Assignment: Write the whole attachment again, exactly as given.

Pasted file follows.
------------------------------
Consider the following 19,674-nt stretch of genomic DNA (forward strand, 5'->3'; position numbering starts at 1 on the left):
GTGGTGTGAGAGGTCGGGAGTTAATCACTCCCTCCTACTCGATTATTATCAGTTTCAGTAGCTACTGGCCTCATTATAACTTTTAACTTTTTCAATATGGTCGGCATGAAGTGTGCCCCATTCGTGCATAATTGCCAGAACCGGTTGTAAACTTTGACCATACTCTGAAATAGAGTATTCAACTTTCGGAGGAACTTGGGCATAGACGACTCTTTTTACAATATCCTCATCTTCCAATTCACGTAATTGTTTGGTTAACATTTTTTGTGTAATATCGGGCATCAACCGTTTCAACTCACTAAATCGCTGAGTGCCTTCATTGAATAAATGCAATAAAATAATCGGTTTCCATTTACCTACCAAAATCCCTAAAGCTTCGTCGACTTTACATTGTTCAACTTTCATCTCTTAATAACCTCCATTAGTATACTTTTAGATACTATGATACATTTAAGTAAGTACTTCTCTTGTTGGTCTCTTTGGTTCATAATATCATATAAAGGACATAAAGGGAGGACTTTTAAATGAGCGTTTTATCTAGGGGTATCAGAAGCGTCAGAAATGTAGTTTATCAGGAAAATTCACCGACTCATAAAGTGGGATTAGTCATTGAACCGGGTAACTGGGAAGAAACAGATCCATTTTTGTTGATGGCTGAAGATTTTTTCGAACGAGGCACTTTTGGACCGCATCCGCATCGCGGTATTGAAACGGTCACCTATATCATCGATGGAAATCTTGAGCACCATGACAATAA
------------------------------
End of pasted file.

Consider the following 19,674-nt stretch of genomic DNA (forward strand, 5'->3'; position numbering starts at 1 on the left):
GTGGTGTGAGAGGTCGGGAGTTAATCACTCCCTCCTACTCGATTATTATCAGTTTCAGTAGCTACTGGCCTCATTATAACTTTTAACTTTTTCAATATGGTCGGCATGAAGTGTGCCCCATTCGTGCATAATTGCCAGAACCGGTTGTAAACTTTGACCATACTCTGAAATAGAGTATTCAACTTTCGGAGGAACTTGGGCATAGACGACTCTTTTTACAATATCCTCATCTTCCAATTCACGTAATTGTTTGGTTAACATTTTTTGTGTAATATCGGGCATCAACCGTTTCAACTCACTAAATCGCTGAGTGCCTTCATTGAATAAATGCAATAAAATAATCGGTTTCCATTTACCTACCAAAATCCCTAAAGCTTCGTCGACTTTACATTGTTCAACTTTCATCTCTTAATAACCTCCATTAGTATACTTTTAGATACTATGATACATTTAAGTAAGTACTTCTCTTGTTGGTCTCTTTGGTTCATAATATCATATAAAGGACATAAAGGGAGGACTTTTAAATGAGCGTTTTATCTAGGGGTATCAGAAGCGTCAGAAATGTAGTTTATCAGGAAAATTCACCGACTCATAAAGTGGGATTAGTCATTGAACCGGGTAACTGGGAAGAAACAGATCCATTTTTGTTGATGGCTGAAGATTTTTTCGAACGAGGCACTTTTGGACCGCATCCGCATCGCGGTATTGAAACGGTCACCTATATCATCGATGGAAATCTTGAGCACCATGACAATAA